CR: I live in Norway and the New Yorker is my weekly dose of a certain Americaness (of the eastcoast variety). It succeeds because everything is framed as story, makes news go down easier for me, and it also is like a cabinet of curiosities in its range of subject matter. I also think that as of late the cover art has been generally bad and they needed some help. (Bruce Mcall is brilliant).

SL:Another visual strategy you seem compelled to (and in some ways, reflected in both the installment of your works, and the organization within the image itself) is the old European salons. What do you like about this specific presentation of paintings?


CR: The salon device is another great exercise, and in the case of the salons I learn much subconsciously from the compositions of the great paintings of the western world. It is a different kind of seeing to look at an image and then copy it. Some more of its information gets stored in your brain. It is an old practice that I would encourage painters to take back up.


SL: I love the image “Magsci”—it’s such an epic thunderdome of wonder from a 70’s retro-futuristic science fiction or something—where did the inspiration from this piece come from? I’m not even sure exactly what the structure is- what is it representing?


CR: That painting is about Scientology.


SL: Another image I love is “Thug Elton”—its hilarious–why a Russian-prison-style gang-banger tattooed Elton John? I have to say a tattooed man seems like another ingenious way to simultaneously present a number of signs and symbols within one “body,” much like salon-style hanging.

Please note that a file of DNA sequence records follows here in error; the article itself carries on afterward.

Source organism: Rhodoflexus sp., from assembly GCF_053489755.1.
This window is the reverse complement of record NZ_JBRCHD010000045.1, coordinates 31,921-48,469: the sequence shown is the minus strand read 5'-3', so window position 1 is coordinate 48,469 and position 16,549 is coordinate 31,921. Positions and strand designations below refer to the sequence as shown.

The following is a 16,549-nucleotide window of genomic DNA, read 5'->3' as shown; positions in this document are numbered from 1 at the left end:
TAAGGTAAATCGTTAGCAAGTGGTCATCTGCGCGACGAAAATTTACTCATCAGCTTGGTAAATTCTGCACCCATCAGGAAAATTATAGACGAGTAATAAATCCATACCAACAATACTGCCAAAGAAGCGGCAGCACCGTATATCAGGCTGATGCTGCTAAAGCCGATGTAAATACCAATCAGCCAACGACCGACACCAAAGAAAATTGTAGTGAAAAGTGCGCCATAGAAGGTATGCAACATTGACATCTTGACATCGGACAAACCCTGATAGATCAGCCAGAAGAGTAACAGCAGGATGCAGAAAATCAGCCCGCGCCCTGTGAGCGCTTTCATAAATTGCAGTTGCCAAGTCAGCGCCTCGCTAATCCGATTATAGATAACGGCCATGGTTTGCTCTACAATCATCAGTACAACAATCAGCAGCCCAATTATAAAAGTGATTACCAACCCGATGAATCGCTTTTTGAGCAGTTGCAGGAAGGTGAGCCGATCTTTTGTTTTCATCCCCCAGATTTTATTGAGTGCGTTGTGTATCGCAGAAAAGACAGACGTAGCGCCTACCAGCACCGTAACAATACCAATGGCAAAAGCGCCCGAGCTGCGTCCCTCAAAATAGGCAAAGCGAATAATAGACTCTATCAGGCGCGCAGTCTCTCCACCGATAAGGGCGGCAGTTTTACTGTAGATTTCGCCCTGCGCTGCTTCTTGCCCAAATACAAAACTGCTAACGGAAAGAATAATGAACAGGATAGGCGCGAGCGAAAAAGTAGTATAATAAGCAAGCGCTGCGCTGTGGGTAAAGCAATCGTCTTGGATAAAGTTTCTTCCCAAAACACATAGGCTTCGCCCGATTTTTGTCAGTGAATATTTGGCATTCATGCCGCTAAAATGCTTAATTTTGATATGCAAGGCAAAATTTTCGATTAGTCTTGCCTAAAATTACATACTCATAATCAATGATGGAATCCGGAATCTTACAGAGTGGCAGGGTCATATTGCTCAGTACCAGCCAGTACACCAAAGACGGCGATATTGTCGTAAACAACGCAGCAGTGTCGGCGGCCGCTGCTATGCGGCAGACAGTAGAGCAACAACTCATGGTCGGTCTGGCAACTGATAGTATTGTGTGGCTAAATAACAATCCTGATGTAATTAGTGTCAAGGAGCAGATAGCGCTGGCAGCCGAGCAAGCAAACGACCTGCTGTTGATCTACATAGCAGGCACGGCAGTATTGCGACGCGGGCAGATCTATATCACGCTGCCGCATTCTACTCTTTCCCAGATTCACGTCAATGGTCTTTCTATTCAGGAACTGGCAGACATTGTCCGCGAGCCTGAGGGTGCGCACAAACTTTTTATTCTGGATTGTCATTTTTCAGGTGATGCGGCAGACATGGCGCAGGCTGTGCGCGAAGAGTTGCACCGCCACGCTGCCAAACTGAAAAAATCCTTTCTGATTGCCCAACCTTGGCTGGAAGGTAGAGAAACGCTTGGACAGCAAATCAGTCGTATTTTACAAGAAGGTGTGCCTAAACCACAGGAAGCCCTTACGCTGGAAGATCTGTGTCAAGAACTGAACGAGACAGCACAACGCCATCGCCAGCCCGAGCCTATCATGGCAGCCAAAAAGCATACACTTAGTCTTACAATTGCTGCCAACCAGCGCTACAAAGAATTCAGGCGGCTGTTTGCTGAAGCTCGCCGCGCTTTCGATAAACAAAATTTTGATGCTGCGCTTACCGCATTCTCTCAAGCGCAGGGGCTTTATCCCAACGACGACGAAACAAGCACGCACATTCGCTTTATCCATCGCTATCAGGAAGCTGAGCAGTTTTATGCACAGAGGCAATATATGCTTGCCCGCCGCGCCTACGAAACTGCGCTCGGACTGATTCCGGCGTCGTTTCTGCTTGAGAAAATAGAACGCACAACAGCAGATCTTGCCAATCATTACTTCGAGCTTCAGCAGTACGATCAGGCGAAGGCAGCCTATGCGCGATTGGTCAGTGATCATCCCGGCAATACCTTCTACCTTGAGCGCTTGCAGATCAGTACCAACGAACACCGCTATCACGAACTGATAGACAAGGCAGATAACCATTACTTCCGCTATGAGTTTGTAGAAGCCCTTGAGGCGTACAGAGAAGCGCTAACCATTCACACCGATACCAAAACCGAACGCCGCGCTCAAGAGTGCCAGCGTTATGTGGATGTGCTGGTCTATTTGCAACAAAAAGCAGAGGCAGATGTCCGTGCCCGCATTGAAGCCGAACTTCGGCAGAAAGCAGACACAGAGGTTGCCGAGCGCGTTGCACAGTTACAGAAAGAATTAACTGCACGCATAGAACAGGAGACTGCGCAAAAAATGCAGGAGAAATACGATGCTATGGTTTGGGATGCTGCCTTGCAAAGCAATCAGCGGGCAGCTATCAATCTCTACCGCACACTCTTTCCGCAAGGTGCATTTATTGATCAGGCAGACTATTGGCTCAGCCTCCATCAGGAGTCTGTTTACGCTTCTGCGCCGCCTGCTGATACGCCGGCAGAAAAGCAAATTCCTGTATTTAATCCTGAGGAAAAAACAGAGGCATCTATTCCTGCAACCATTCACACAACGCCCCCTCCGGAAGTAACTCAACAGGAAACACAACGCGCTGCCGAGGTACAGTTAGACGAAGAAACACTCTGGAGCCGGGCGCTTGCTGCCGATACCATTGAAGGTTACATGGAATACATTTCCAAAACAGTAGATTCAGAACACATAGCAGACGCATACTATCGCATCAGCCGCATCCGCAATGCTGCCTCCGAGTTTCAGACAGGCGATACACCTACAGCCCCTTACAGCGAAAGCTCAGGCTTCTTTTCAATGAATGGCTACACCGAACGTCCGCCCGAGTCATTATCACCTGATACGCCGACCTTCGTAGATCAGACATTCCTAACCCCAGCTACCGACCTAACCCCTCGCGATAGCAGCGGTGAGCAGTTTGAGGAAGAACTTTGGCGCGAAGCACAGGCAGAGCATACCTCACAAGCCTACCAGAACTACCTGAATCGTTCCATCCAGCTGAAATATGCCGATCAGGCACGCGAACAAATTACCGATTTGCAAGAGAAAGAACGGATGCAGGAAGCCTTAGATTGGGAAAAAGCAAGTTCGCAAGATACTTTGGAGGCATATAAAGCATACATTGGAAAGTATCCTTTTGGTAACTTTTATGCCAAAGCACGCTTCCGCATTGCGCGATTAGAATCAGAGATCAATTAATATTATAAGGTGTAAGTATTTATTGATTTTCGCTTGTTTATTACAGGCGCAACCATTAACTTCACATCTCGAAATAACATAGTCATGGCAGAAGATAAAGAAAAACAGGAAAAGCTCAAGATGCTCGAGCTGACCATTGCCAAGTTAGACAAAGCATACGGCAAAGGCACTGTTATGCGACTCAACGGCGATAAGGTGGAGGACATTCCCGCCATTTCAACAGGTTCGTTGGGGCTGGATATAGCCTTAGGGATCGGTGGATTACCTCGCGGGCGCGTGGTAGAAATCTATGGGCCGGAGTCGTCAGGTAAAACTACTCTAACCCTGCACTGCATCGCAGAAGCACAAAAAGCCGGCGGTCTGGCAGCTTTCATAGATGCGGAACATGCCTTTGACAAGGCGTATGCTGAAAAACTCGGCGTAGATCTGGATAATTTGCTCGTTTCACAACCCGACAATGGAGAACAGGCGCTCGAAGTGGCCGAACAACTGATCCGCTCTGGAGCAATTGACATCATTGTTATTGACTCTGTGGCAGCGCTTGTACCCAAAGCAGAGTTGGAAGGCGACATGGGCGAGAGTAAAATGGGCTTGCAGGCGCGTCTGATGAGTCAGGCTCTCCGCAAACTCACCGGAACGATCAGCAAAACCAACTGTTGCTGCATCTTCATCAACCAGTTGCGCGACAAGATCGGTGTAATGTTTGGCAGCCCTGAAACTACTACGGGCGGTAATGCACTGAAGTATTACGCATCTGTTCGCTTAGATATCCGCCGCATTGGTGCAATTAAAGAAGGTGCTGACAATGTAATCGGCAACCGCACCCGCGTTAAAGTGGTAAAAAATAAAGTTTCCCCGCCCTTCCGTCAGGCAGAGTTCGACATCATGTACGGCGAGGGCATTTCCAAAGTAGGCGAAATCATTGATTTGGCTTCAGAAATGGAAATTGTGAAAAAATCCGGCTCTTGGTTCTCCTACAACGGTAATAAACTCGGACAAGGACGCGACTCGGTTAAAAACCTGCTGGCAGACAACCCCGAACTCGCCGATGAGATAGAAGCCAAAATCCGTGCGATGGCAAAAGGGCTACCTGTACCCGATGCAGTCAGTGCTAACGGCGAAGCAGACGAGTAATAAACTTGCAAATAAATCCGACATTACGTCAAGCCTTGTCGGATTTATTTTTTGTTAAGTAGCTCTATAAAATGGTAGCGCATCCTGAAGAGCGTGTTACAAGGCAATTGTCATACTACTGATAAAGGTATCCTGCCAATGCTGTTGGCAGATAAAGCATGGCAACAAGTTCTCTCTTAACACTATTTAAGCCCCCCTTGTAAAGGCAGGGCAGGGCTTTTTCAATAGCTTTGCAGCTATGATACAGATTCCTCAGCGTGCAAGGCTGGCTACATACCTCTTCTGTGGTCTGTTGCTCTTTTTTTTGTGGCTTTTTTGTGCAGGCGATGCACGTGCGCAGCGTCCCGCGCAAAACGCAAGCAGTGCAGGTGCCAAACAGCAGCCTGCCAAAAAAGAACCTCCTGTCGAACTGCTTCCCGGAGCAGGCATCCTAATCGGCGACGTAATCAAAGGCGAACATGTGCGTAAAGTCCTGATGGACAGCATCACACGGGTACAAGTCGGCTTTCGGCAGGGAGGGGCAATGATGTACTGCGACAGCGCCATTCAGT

CR: You nailed it on the head. I’m always hunting for new information delivery devices, and the tattoos are one I have just started trying out. The guy just happened to look like Elton


SL: If you could create a dream project, that didn’t have to adhere to the norms of reality, scope, cost…what would it be?


CR: Two things. If I were bank rolled I would like to spend 2 years making an insanely dense illustrated children’s book, one like this world has never seen. Also I would like to carve an army of gigantic figures from redwood trees, figures that stood 10 stories tall, maybe 50 of them that would be arranged in a circle with a skateboard slash motorcycle bowl in the middle, enclosed in a glass cylinder with a walkway above them.


SL: Where else can we see your work in the coming months?


CR: I have a show at Kravets Wehby Gallery in NYC in December


For more of Charlie Roberts’s work, please visit:

Charlie Roberts

Or visit: Kravets Wehby Gallery

Vous Etes Ici

Galleri Magnus Karlsson

Rice Gallery

Image Credits:

Images courtesy of artist and Richard Heller Gallery

NYC Hip Hop, 2008
6 x 4 Inches , Gouache on Paper

Gainsboro and Beyonce, 2007
44 x 30 Inches , Gouache on Paper

The Collector, 2007
44 x 30 Inches , Gouache on Paper

Magsci, 2007
44 x 30 Inches , Gouache on Paper

Cats and Heads, 2005
15 x 11 Inches , watercolor on paper

Salon, 2005
22.5 x 30 Inches , watercolor on paper

Untitled, 2006
40 x 28 Inches , Gouache on Paper

Charlie Roberts Bouquet, 2006
78.5 x 55 Inches , watercolor on paper

Hip Art Show, 2006
20 x 16 Inches , Oil on panel

Thug Elton, 2007
44 x 30 Inches , Gouache on Paper

Titty Eyes, 2007
25.5 x 20 Inches , Gouache on Paper